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Democracy or ‘negative feedback’? Why BJP held secret ballot to shortlist HP poll contenders

BJP state unit's media in-charge says ballot held as opinion of party workers matters. But senior leader claims it was done after surveys showed many MLAs 'not on strong wicket'.

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New Delhi: The BJP is selecting its candidates for the 12 November Himachal Pradesh assembly elections through a secret ballot involving party functionaries, a first.

The voting exercise took place Sunday for candidates for all 68 assembly constituencies in the state. Office-bearers from the mandal and district levels, divisional office, and functionaries of all frontal organisations of the BJP participated.

In Delhi, a Himachal core group meeting was held Monday, which was attended by Chief Minister Jai Ram Thakur, BJP state president Suresh Kashyap, national vice-president and election in-charge Saudan Singh, and Union Minister Anurag Thakur. The Central Election Committee of the party is likely to meet Tuesday to discuss the secret ballot results and finalise the names of candidates.

According to the BJP’s Himachal unit, the exercise is meant to show that there is democracy within the party and the feedback of each and every worker is important.

“BJP is a party that gives utmost importance to the feedback of its workers. It is a workers’ party and this was evident in the ballot voting that took place Sunday. Right from the mandal-level, all party functionaries participated in the exercise and the ballot boxes were then transported to Shimla,” Rakesh Sharma, media in-charge of the state unit, told ThePrint.

However, a senior BJP leader said that the secret ballot exercise was undertaken after three surveys were conducted (one by the BJP, one by a private firm, and one based on feedback from the BJP’s ideological fountainhead, the Rashtriya Swayamsevak Sangh) to choose the candidates most of which received “negative feedback”.

“There was so much confusion about the candidates that the party high command was forced to do something that has never happened before,” the leader told ThePrint, not wanting to be named.

The leader explained that the feedback the party had received from the earlier surveys showed that many sitting MLAs were “not on a strong wicket” while many others might just sail through by a slight margin, which “forced the central leadership to take feedback on candidates from the party functionaries as well”.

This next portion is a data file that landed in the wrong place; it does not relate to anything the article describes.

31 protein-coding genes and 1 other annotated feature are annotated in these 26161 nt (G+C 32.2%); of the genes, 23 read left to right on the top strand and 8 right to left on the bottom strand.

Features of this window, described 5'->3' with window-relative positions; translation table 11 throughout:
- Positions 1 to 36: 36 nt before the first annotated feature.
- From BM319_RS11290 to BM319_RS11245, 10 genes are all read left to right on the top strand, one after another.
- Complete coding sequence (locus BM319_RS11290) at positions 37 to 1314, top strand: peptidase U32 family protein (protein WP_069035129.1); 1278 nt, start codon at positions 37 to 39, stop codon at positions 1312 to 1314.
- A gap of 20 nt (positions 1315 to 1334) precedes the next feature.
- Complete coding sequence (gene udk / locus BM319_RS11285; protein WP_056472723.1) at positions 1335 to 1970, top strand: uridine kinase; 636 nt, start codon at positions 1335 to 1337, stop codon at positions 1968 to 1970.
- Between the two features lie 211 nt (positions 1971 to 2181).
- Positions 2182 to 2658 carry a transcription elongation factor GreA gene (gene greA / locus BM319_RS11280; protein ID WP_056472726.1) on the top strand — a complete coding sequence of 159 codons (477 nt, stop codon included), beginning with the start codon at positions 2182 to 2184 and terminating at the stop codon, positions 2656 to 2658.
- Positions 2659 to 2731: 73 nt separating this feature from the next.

“The party on Sunday suddenly conducted ‘secret voting’ for all 68 seats in Himachal,” the leader added.

The BJP is known to replace the majority of its sitting MLAs in state elections.

Another party functionary also said “there was a lot of inconsistency in the results of the three surveys which forced the party to resort to secret ballot”.

According to the senior party leader, a number of workers are upset with the induction of rebel Congress leaders, who are likely to be fielded by the BJP. “Some of the functionaries are quite upset with the current system in which rebel candidates flock to the party just before elections and are successful in getting a ticket too. Many party workers who have toiled for years and are hoping to be fielded have expressed their concerns to the state unit.”

Also read: All-out war in Himachal BJP after bypoll defeats, leaders also blame Nadda & high command

High stakes

The Himachal elections are expected to be a high-stakes battle for the ruling BJP, which had won 44 of the total 68 assembly seats in the hill state in the 2017 polls, while its main rival, the Congress, scored 21.

Himachal being the home state of BJP national president JP Nadda and minister Anurag Thakur, the party faces a prestige battle here, more than anything else.

The people of Himachal have also, since 1985, elected alternate governments to power switching between the Congress and the BJP.

The last time any party won two consecutive terms in the state was the Congress, which did so in the 1982 and 1985 state polls, according to Election Commission records.

This year, Himachal is expected to see a three-cornered fight with the Arvind Kejriwal-led Aam Aadmi Party (AAP) too throwing its hat in the ring for all 68 seats in the state.

The counting of votes is scheduled for 8 December.

(Edited by Nida Fatima Siddiqui)

Also read: Himachal’s Sukh Ram family, kingmakers in Mandi, keep up party-hopping ‘tradition’ as polls near

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